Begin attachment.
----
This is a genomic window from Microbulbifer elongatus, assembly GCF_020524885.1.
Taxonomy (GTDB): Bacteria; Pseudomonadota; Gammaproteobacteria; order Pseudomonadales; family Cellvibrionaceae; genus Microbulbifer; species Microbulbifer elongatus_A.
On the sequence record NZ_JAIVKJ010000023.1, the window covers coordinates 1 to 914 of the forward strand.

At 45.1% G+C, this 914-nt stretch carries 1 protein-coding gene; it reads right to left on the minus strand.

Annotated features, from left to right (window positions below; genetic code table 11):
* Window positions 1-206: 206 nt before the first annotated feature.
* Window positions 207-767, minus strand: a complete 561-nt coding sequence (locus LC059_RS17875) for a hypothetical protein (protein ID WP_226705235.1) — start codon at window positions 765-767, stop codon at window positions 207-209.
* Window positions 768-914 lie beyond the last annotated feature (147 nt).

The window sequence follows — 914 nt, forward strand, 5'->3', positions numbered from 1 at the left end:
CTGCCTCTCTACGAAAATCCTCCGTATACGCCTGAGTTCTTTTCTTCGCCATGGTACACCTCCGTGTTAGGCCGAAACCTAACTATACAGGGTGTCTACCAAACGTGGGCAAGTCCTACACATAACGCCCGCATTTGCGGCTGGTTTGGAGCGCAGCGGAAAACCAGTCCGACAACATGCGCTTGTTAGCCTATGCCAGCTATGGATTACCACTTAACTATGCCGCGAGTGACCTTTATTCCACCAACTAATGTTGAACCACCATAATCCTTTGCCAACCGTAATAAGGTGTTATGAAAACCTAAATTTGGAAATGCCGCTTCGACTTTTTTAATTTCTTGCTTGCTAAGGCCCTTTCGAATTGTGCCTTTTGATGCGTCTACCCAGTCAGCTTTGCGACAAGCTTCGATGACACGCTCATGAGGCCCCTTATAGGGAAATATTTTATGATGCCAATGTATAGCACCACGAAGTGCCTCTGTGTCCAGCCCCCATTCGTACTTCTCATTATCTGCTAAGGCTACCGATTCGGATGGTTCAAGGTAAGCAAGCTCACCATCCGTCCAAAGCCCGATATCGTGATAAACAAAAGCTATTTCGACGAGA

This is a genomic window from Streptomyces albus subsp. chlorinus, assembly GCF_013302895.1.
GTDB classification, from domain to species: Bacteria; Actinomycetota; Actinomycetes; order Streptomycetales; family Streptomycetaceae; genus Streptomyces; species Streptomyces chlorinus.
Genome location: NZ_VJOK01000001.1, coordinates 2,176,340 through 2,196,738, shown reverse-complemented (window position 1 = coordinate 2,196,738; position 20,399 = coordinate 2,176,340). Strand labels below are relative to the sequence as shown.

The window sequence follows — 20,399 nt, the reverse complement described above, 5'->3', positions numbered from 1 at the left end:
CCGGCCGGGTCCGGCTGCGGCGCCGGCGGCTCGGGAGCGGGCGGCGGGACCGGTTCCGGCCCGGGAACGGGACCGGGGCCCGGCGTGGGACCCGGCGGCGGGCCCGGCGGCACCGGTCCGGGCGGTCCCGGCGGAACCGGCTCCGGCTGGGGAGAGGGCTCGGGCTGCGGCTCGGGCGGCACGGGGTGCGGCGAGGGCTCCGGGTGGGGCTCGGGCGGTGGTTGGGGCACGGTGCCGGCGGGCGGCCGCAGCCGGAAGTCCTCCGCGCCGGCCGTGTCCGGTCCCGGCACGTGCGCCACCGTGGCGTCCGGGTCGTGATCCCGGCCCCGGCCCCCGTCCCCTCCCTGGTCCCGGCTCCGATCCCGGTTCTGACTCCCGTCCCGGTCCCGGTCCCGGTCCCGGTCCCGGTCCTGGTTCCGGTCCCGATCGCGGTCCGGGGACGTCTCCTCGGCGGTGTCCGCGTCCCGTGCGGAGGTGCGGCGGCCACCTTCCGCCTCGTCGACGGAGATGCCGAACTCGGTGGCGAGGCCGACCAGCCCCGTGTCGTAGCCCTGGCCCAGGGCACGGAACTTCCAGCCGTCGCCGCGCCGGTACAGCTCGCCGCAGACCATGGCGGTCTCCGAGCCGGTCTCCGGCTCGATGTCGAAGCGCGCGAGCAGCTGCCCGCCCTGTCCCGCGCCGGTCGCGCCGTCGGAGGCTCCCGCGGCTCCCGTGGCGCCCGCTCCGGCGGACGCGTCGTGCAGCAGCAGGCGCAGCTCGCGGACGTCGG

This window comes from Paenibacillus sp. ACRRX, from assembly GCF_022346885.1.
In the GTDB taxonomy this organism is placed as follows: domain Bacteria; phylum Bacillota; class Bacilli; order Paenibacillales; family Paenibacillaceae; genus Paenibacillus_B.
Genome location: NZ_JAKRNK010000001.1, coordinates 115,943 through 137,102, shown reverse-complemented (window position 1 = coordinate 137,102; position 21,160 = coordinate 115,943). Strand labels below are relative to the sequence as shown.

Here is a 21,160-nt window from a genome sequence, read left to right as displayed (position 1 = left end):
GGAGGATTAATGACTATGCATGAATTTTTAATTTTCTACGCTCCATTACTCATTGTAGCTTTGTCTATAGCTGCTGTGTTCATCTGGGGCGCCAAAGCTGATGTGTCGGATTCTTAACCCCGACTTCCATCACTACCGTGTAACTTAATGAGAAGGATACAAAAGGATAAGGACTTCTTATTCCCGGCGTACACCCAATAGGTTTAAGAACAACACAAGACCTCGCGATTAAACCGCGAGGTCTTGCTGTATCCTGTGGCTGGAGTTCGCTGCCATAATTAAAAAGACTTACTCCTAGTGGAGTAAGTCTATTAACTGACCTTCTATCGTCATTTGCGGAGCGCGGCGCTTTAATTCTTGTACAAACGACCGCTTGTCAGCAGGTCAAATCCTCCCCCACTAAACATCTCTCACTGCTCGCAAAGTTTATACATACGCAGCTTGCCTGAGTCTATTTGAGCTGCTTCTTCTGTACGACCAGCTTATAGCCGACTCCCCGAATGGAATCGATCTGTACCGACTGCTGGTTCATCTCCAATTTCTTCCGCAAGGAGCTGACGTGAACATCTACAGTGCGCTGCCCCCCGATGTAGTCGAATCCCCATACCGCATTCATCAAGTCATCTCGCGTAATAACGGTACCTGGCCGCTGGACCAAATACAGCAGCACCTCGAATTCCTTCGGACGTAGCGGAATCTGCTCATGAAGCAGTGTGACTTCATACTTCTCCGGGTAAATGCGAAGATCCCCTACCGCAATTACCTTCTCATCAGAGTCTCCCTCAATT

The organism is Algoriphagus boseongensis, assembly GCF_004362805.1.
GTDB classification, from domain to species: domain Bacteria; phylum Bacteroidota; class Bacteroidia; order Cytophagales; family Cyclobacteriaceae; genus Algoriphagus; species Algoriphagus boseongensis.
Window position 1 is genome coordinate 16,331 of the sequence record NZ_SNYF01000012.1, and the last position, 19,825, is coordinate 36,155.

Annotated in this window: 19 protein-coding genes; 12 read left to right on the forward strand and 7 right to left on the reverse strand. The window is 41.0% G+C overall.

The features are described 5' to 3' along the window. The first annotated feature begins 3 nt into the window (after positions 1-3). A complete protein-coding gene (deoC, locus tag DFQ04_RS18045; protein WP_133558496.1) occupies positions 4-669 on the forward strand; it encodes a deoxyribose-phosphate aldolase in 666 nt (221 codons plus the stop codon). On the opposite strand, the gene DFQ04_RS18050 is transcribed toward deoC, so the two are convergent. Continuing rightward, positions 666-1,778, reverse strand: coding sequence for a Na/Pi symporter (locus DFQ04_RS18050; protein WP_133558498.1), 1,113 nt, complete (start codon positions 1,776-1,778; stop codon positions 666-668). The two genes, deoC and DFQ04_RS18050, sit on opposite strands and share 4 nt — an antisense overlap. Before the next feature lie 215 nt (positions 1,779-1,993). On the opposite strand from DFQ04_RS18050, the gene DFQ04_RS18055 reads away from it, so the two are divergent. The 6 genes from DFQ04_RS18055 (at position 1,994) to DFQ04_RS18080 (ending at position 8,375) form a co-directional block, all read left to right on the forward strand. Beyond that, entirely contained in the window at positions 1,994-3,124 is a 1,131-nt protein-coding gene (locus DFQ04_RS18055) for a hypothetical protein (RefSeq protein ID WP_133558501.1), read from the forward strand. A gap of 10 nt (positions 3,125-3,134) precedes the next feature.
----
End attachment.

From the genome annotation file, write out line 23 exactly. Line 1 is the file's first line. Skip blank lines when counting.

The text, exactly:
Window position 1 is genome coordinate 16,331 of the sequence record NZ_SNYF01000012.1, and the last position, 19,825, is coordinate 36,155.